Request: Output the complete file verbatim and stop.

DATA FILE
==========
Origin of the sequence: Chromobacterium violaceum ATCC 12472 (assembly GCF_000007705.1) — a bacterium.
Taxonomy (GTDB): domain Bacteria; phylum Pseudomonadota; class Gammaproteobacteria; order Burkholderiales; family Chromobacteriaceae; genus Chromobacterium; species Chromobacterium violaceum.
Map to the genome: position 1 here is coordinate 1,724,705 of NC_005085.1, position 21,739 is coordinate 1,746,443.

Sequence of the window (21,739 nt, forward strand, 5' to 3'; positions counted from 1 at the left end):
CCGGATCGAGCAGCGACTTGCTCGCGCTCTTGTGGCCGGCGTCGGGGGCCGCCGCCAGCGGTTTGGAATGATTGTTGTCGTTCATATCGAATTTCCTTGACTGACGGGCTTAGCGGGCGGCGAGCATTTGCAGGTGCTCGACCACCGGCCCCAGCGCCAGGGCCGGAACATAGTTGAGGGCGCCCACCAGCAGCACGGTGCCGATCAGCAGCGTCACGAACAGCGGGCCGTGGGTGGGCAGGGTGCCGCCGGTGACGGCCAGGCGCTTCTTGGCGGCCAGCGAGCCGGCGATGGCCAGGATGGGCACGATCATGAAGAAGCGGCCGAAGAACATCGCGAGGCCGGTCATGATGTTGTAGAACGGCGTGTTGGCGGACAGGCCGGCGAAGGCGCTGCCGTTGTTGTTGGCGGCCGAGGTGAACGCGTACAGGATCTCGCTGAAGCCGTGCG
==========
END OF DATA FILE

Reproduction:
Origin of the sequence: Chromobacterium violaceum ATCC 12472 (assembly GCF_000007705.1) — a bacterium.
Taxonomy (GTDB): domain Bacteria; phylum Pseudomonadota; class Gammaproteobacteria; order Burkholderiales; family Chromobacteriaceae; genus Chromobacterium; species Chromobacterium violaceum.
Map to the genome: position 1 here is coordinate 1,724,705 of NC_005085.1, position 21,739 is coordinate 1,746,443.

Sequence of the window (21,739 nt, forward strand, 5' to 3'; positions counted from 1 at the left end):
CCGGATCGAGCAGCGACTTGCTCGCGCTCTTGTGGCCGGCGTCGGGGGCCGCCGCCAGCGGTTTGGAATGATTGTTGTCGTTCATATCGAATTTCCTTGACTGACGGGCTTAGCGGGCGGCGAGCATTTGCAGGTGCTCGACCACCGGCCCCAGCGCCAGGGCCGGAACATAGTTGAGGGCGCCCACCAGCAGCACGGTGCCGATCAGCAGCGTCACGAACAGCGGGCCGTGGGTGGGCAGGGTGCCGCCGGTGACGGCCAGGCGCTTCTTGGCGGCCAGCGAGCCGGCGATGGCCAGGATGGGCACGATCATGAAGAAGCGGCCGAAGAACATCGCGAGGCCGGTCATGATGTTGTAGAACGGCGTGTTGGCGGACAGGCCGGCGAAGGCGCTGCCGTTGTTGTTGGCGGCCGAGGTGAACGCGTACAGGATCTCGCTGAAGCCGTGCG